There are still many who believe that it is not a problem because they have other priorities. People take a certain position and then they rationalize or justify that. If people are in a political group that does not think climate change is a problem they will not look at the science or dismiss it.

Or big leaders do that too.

We do so little to actually combat climate change. Lots of talk but it is moving so slow...and gas is a bridge fuel...we are still growing our GHG output for some years while it should remain at least steady or preferably decline globally. That would be a modest goal but that is already a bridge too far, or several since changing wording on coal was the last COPs priority.

And thus we keep making the end result worse.
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Aluminium

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Re: Climate Catastrophe Chat
« Reply #44 on: December 26, 2021, 02:54:15 PM »
Natural gas is not a big problem itself. The real problem is coal.

The Walrus

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Re: Climate Catastrophe Chat
« Reply #45 on: December 26, 2021, 05:04:42 PM »
Do you know what the problem is with scientists? They want to explain everything in so many words...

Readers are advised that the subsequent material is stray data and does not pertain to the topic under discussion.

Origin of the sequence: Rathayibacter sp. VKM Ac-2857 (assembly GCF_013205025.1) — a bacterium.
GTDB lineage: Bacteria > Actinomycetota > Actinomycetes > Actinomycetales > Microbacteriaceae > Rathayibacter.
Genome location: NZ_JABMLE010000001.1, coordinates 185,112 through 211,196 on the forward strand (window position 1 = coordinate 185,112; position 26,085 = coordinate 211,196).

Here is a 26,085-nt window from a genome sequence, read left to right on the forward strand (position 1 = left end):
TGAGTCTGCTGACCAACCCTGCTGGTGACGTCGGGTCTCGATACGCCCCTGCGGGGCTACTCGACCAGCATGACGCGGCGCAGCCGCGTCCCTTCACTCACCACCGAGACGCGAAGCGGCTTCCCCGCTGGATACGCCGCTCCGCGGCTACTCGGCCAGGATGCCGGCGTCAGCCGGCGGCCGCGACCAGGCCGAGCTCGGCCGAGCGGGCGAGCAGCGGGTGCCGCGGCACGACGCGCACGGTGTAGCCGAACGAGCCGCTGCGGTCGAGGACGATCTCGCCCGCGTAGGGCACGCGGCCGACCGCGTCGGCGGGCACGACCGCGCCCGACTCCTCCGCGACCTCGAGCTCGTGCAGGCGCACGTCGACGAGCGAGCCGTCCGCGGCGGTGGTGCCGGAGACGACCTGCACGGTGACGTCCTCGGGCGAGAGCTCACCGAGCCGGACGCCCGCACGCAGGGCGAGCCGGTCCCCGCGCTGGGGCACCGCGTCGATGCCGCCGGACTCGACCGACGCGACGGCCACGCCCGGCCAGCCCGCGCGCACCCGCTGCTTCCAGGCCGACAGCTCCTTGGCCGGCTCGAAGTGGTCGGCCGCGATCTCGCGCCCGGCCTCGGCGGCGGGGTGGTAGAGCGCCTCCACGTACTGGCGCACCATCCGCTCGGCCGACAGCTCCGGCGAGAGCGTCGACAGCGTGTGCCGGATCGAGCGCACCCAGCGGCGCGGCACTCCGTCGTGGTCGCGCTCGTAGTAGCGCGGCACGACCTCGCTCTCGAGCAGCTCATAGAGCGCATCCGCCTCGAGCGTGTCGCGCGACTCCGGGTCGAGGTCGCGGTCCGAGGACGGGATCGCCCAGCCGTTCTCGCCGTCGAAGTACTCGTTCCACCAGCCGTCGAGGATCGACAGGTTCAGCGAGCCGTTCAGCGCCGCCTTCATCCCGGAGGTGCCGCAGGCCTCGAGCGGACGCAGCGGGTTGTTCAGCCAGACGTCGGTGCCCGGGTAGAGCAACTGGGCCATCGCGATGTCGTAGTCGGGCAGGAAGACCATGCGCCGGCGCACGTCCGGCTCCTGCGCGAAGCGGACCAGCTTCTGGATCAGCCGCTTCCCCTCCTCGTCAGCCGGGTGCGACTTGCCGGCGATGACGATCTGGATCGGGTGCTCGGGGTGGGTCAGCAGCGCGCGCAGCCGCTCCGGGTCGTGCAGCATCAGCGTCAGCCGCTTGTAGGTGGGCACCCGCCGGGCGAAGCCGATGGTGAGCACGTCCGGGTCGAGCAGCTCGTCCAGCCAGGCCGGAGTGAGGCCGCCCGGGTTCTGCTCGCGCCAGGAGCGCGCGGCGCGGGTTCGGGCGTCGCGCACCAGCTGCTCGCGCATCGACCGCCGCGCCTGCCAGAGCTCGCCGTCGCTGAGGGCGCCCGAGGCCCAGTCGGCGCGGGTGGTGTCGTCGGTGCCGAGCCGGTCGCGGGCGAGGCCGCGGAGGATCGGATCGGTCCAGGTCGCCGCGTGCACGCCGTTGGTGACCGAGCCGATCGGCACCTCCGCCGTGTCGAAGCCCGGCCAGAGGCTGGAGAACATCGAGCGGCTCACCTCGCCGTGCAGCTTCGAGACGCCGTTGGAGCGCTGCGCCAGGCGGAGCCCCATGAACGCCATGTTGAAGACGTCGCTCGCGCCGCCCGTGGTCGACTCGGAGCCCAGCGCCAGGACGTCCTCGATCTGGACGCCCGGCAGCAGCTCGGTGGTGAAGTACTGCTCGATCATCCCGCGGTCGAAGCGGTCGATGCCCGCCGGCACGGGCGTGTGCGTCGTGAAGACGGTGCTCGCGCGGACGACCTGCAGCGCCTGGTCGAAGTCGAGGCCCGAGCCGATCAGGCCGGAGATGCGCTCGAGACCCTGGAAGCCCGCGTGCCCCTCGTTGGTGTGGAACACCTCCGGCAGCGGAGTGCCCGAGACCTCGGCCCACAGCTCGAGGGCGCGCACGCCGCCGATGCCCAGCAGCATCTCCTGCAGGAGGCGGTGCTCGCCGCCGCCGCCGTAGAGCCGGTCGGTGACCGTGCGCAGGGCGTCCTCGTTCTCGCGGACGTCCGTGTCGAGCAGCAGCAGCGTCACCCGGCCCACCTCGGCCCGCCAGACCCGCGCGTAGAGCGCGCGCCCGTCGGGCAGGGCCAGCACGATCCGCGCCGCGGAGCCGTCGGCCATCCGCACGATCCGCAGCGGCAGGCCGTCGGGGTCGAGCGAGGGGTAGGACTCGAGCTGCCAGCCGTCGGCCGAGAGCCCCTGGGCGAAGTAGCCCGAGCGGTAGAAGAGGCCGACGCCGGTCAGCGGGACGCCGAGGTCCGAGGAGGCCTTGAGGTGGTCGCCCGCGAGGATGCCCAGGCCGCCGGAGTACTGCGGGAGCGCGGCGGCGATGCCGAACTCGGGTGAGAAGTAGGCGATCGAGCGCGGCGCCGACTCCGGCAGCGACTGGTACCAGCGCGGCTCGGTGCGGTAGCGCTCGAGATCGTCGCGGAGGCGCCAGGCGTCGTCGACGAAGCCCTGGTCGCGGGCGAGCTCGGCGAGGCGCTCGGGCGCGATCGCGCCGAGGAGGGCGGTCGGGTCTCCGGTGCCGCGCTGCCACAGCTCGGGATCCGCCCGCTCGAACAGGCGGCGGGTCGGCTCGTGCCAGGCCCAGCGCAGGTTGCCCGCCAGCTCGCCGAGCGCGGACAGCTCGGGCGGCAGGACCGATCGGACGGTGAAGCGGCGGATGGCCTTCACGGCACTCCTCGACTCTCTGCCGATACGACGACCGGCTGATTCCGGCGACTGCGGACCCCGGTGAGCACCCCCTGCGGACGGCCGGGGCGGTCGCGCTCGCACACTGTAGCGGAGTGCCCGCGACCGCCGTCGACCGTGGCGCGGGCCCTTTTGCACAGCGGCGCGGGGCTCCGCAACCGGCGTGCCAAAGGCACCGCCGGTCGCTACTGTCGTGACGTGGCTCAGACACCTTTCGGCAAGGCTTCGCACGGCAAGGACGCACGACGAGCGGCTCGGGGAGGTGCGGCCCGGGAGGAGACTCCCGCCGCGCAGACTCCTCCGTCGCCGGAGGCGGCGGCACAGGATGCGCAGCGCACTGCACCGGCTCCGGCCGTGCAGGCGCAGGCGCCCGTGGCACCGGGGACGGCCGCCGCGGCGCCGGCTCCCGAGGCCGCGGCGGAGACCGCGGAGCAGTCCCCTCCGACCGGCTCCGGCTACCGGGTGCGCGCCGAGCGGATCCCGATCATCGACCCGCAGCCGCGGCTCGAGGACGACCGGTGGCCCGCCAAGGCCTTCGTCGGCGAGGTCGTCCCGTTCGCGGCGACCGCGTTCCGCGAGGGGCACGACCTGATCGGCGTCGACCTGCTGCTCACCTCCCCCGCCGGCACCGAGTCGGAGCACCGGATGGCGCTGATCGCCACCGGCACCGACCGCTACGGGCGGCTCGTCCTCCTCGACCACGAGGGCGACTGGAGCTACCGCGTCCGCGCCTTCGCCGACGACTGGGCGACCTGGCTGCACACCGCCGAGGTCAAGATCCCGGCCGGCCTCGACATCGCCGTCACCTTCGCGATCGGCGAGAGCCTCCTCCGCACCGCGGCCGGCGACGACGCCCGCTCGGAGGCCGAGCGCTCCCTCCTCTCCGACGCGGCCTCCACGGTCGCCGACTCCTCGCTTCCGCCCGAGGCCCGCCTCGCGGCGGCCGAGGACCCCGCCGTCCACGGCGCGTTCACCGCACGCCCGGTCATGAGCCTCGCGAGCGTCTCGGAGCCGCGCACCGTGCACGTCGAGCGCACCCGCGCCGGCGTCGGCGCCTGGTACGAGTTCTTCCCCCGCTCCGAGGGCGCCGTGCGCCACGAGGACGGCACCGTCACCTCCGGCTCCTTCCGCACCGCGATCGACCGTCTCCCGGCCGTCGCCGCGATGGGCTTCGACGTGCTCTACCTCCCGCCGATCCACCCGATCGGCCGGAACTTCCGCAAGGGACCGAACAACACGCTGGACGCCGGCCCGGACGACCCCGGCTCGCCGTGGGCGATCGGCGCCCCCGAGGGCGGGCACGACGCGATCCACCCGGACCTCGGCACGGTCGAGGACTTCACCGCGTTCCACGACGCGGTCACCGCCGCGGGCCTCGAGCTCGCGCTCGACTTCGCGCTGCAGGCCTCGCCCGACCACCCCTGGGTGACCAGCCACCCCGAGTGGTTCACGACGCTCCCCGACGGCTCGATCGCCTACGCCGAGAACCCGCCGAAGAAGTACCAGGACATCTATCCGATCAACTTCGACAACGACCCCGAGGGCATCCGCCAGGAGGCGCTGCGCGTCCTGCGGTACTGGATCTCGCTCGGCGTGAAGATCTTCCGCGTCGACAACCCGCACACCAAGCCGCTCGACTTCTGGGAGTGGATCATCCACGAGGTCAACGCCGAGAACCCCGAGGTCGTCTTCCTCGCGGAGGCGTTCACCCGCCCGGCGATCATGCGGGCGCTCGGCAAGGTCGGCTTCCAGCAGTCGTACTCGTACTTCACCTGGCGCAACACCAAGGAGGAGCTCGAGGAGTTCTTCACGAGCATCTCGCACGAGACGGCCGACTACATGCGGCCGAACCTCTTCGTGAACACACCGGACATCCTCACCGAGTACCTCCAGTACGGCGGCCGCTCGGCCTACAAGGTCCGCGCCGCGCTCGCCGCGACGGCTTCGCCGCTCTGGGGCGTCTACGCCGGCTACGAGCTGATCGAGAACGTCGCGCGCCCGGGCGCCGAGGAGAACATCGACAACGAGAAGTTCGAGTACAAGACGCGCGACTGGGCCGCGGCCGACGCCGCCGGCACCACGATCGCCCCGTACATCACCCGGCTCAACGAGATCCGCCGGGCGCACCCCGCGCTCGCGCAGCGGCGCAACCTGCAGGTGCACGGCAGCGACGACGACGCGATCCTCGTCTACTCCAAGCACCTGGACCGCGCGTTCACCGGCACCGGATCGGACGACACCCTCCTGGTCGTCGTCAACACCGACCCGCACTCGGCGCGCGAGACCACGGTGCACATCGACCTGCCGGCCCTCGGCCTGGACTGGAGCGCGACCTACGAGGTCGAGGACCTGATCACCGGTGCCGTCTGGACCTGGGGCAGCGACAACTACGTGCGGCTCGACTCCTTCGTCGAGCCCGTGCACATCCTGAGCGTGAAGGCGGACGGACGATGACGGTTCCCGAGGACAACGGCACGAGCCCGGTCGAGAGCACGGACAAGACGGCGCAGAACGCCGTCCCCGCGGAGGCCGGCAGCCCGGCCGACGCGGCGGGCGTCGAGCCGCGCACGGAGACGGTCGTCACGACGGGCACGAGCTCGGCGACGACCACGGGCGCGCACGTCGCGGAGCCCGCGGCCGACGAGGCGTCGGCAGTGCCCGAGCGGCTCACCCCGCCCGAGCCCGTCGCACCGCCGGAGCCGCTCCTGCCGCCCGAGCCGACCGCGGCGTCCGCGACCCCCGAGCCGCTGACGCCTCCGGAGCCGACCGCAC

What we need is hard clean language to convince people...

You are confusing science with politics.

When you want to convince people to do something or not that is politics. Much misdirection in politics is created by misrepresenting what was studied or the results by using "...hard clean language..."

Science is explaining precisely what you mean. If you are not precise someone will misinterpret what you are saying or assume you do not know the distinction between what was not specified.  This will discredit your work. By defining everything precisely someone else can validate your work or explain why it leads to a different outcome.


p.s.
Also politics assumes you are an idiot and tells you only what they want you to think


where science assumes you are a subject matter expert and leaves the thinking to the reader only explaining what was done, how and the results.
I understand what you are saying, and I agree. The problem is that science is sometimes very difficult to explain. We live in the twitter age, where you need to explain things to people in very short phrases and very little words.

This doesn't always work when you want to explain climate change to people. So we need politicians that can use very simple words to explain a very difficult problem...

I believe that's why climate change deniers keep winning. They already found the short phrases to convince people that science doesn't always always get it right, and so they must be wrong about everything...